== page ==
As a five-year-old, Mevan Babakar found herself living in a refugee camp in Zwolle, the Netherlands, and vividly recalls being gifted a bike by a camp worker.
Nearly a quarter of a century later, she took to Twitter to find him.
Babakar's Kurdish family fled Iraq in the 1990s, making their way through Azerbaijan, Turkey, Russia, and onto a refugee camp in Zwolle.
It's the striking memories of her time in Zwolle that have stayed with Babakar.
"My overriding memories were not of the camp itself, but of the kindness that I was shown in the camp,” she said.
She recalls the lady who taught her how to use a computer for the first time, rallying other children to help clean up the cafeteria in exchange for extra ice cream, and being given a bike by a kindly camp worker.
"[The bike] was the most wonderful thing I had ever received in my life up until that point, it made me feel incredibly special and valued in a way I hadn’t done before, that feeling was one that I have carried with me for the rest of my life,” she said.
Babakar, now 29, works as head of technology at London-based fact-checking organisation Full Fact.
Her decision to trace her family’s journey was borne out of frustration at the daily bombardment of negative news items on the enduring refugee crisis.
Having long been focused on university, building a career, saving for a home, she felt it was finally time to retrace her family’s migration route.
Babakar's request for a sabbatical was approved, and in July she flew to Iraq, her mind filled with memories of the daily upheaval of her early life.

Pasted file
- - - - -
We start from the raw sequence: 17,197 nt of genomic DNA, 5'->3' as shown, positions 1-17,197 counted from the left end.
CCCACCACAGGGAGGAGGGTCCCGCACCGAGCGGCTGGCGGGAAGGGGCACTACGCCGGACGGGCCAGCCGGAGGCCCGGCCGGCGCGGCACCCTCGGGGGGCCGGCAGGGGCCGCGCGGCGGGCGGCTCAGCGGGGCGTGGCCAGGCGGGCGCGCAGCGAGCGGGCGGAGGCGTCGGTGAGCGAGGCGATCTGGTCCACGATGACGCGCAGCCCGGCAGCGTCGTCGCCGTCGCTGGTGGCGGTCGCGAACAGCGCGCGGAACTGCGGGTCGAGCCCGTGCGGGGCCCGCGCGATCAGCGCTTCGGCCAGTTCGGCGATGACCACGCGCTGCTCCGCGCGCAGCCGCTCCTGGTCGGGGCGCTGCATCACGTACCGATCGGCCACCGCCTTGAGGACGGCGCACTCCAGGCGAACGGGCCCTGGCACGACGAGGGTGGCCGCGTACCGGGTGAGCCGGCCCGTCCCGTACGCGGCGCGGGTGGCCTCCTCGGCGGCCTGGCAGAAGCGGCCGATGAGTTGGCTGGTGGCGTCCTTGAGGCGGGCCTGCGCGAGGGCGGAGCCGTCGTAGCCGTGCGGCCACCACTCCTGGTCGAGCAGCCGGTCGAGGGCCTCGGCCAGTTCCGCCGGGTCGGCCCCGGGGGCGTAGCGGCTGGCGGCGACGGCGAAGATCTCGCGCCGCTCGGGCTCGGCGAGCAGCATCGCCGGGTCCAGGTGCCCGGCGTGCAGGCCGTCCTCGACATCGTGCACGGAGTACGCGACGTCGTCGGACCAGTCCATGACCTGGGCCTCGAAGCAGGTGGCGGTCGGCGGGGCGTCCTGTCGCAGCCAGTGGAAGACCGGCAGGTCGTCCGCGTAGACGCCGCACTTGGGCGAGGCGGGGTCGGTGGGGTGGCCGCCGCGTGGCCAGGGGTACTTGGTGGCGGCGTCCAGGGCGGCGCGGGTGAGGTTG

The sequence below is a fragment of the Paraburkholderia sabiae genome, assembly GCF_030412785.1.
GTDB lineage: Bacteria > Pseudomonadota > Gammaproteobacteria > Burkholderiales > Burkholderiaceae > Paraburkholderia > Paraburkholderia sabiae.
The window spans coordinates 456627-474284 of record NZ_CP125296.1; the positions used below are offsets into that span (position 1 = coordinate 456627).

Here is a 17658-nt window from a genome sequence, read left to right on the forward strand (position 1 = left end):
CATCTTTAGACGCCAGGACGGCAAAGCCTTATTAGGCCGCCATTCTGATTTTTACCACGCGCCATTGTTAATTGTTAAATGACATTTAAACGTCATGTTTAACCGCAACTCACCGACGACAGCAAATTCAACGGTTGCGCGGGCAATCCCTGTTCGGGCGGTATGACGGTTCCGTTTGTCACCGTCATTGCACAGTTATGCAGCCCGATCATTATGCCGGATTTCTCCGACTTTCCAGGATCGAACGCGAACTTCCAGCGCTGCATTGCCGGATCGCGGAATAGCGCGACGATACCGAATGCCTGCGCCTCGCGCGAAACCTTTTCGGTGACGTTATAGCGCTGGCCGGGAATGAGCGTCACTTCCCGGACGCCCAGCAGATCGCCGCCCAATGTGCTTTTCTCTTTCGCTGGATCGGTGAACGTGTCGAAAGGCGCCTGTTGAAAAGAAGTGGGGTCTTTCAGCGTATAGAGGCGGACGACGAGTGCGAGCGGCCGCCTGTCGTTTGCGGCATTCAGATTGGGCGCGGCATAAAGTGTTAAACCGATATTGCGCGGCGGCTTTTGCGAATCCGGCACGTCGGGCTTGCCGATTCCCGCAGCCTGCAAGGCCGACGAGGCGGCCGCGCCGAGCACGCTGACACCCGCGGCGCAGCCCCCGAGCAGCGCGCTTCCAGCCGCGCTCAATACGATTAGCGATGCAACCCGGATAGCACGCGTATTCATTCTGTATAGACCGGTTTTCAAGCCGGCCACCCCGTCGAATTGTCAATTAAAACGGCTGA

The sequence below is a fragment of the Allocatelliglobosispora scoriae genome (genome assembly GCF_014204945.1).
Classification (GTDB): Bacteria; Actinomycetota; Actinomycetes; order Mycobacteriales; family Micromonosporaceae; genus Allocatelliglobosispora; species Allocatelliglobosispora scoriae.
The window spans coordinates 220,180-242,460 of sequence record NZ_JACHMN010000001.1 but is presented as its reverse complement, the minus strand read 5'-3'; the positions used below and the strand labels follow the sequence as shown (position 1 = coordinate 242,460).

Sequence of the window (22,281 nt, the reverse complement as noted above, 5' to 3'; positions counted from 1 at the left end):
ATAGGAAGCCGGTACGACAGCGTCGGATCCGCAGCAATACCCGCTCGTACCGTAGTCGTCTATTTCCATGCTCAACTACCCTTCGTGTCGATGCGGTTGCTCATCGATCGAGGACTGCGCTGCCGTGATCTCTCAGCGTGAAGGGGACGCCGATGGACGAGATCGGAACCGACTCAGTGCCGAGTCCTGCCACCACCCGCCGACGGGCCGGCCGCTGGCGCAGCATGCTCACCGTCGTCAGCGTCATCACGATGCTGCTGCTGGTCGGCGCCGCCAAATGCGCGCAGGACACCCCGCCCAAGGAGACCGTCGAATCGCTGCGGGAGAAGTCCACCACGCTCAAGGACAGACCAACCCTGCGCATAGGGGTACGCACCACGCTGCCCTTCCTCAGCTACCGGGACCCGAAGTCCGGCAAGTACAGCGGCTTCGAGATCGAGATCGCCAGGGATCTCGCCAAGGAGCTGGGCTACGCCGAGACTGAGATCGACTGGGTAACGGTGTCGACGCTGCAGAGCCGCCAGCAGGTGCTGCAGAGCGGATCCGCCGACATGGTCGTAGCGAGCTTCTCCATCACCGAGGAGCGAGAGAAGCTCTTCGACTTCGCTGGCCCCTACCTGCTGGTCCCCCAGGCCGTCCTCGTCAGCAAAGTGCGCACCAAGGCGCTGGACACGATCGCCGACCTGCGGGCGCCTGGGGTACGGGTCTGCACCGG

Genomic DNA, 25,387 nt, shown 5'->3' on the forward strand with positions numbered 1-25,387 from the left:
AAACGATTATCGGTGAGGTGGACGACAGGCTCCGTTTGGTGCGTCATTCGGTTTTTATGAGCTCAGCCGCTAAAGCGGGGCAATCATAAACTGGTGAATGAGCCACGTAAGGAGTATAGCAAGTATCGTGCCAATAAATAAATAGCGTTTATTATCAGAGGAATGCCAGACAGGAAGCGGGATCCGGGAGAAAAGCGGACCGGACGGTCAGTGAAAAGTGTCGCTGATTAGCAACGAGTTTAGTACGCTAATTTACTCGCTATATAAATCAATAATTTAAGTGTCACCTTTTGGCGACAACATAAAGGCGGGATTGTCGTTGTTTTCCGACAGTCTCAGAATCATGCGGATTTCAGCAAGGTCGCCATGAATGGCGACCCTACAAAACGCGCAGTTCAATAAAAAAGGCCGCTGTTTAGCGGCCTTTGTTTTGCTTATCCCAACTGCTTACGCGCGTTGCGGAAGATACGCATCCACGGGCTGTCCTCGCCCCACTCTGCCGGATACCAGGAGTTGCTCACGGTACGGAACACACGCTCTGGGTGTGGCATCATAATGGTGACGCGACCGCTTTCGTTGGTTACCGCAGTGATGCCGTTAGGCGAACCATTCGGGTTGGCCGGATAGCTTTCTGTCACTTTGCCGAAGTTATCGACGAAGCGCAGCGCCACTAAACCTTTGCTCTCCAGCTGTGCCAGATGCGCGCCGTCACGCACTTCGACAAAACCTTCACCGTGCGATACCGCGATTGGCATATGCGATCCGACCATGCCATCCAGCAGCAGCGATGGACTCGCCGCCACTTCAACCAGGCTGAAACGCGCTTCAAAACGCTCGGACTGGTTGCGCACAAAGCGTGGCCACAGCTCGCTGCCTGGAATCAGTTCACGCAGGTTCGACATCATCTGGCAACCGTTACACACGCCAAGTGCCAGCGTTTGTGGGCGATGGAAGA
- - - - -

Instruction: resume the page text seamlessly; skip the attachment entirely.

Six weeks later, Babakar arrived in Zwolle. Eager to find out more about the camp itself, she approached the civic hall, librarians, and local historians, but to no avail. In a last-ditch attempt, she took to Twitter, sharing a grainy photo of the "bicycle gifter" provided by her mother.
The local community rallied, and within an hour Babakar was speaking on a local radio station. Hundreds of retweets later, Babakar had changed her return flight to London and was working with a local journalist to trace the camp worker’s relatives. The internet gods provided.
"I just asked to know his name... within 24 hours not only had we found him, but I was knocking on his front door," she said.
"Meeting Egbert was like meeting an old family member," she told Euronews. "Catching up on the last two decades, Egbert spoke of his pride at seeing how I had become ‘a strong and brave woman’.
Babakar was introduced to his family, his orchids, and they shared a phone call with Babakar's mother who expressed her gratitude.
Although Egbert thought the bike was too small a gesture to make such a big fuss, he said he was delighted it was the key to bringing them together again.
Babakar’s journey has been keenly followed by Twitter users globally.
"What I took away from all of this is how just one act of kindness can not only resonate with me and my life but also with those around the world," she said. "An act of kindness can transcend in a way that other things cannot.
“Refugees want to go about living their lives, they’ve been through an extremely traumatic experience. Top of the agenda is getting your life back on track, getting a job, going to university, growing your family, these are the things that are most important”.
‘’For all of the negative refugee stories out there, I guarantee there are millions of positive ones too."
A common theme amongst the Twitter response is a feeling of powerlessness in the wake of big abstract problems be it climate change, or the refugee crisis. “This media coverage makes them feel they can’t really do anything about it."
Reflecting on what she’ll take away from her 36-hour whirlwind journey, she added: "A really important part of this story is how one small, generous act between two people can be just as powerful as a change in policy.
“You are powerful when it comes to the way that you treat others. And sometimes that is the thing that actually lasts even longer”.